When it comes to the environment, the EU tries to keep up as much as possible. Recently, it has set a target of reducing emissions by 40% by 2030.

All these targets and international agreements undoubtedly apply to the Netherlands. It is also worth noting that the Netherlands is a low-lying country, which puts it at higher risk from rising sea levels and storm surges in comparison to other developed nations. 

The dispute and its resolution

The scientific findings were considered facts by the court and were not disputed by either of the parties. Both sides agreed on the common aim – to meet the 2C target, and the means – through mitigation of greenhouse emissions. It was rather the pace, or the level at which the state needed to start reducing them in order to achieve the 2C goal that the parties disagreed on. In government’s view, what was needed was a ‘stable and widely supported policy framework’.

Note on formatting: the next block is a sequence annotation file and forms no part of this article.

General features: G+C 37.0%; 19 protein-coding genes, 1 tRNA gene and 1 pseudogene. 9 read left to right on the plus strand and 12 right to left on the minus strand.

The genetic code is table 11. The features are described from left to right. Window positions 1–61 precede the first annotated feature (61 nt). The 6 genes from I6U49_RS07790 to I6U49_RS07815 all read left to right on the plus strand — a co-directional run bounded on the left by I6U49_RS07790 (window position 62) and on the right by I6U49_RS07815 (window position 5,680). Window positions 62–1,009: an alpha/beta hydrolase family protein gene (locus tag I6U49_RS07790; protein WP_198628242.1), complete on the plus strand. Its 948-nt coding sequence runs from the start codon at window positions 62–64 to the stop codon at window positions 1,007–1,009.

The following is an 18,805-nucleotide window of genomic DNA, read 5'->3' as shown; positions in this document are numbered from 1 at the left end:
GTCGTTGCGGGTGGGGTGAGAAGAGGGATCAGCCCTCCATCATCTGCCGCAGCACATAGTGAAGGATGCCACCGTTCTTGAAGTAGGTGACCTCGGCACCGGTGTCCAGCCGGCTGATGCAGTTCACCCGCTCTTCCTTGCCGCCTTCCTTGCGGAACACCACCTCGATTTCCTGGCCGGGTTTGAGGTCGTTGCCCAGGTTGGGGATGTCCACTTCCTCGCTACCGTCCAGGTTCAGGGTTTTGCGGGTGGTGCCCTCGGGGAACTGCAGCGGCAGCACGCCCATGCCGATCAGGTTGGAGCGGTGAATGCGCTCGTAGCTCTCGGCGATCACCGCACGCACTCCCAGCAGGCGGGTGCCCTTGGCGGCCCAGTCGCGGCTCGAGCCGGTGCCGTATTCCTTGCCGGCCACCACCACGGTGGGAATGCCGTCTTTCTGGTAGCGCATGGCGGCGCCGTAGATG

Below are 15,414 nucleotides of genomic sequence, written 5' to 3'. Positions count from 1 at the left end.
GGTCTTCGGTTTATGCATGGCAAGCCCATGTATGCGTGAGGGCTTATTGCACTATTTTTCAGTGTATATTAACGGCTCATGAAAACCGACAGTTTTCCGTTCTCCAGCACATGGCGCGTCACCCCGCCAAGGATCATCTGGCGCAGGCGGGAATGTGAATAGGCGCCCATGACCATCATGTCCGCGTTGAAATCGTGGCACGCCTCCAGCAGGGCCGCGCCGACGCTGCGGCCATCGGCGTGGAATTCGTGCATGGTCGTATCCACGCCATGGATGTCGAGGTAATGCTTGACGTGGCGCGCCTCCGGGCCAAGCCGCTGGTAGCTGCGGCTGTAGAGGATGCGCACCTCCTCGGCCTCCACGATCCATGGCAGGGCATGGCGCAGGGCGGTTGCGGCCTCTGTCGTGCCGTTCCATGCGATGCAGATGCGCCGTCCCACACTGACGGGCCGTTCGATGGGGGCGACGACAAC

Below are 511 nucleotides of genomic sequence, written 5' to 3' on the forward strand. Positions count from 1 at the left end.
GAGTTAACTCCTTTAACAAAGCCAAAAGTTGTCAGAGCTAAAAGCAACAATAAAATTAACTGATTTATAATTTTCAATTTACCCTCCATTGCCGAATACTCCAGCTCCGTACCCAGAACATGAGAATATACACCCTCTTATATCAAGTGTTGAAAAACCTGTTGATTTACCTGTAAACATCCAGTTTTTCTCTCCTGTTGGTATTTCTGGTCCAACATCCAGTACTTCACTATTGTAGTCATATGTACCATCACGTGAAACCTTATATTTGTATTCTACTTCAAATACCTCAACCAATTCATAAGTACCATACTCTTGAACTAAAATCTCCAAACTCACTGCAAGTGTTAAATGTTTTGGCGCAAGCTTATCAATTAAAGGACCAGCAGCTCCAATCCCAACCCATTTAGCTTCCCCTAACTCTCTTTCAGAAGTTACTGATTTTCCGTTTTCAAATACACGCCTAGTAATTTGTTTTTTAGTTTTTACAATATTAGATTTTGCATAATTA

In the end, the policy framework was not supported by the Hague District Court. The government’s plan to cut emissions by just 14-17% was held to be unlawful and the Dutch State was ordered to reduce its emissions by at least 25% within 5 years from 1990 levels. The decision is in line with the IPCC norm for developed countries.

The ruling helps restore Dutch pride as Europe’s green economic leader. Recently, the Global Green Economy Index Report observed harshly that the Netherlands received more credit than they deserved for their green economic performance. Notably, other EU member states such as Denmark have already pledged to cut their emissions by 40% below 1990 levels by 2020. 

The Dutch government cannot singlehandedly solve the global climate change problem, however, ‘any reduction of emissions contributes to the prevention of dangerous climate change and as a developed country the Netherlands should take the lead in this,’ the judges’ ruling said.    

Campaigners’ arguments

The legal arguments, of course, play a huge part in winning a campaign such as this. Urgenda did a brilliant job in presenting a combination of human rights and tort law to hold the government responsible for failing to reduce carbon emissions fast enough. The basis of the reasoning was the government’s ancient duty of care, reasoning equally applicable in many other legal systems.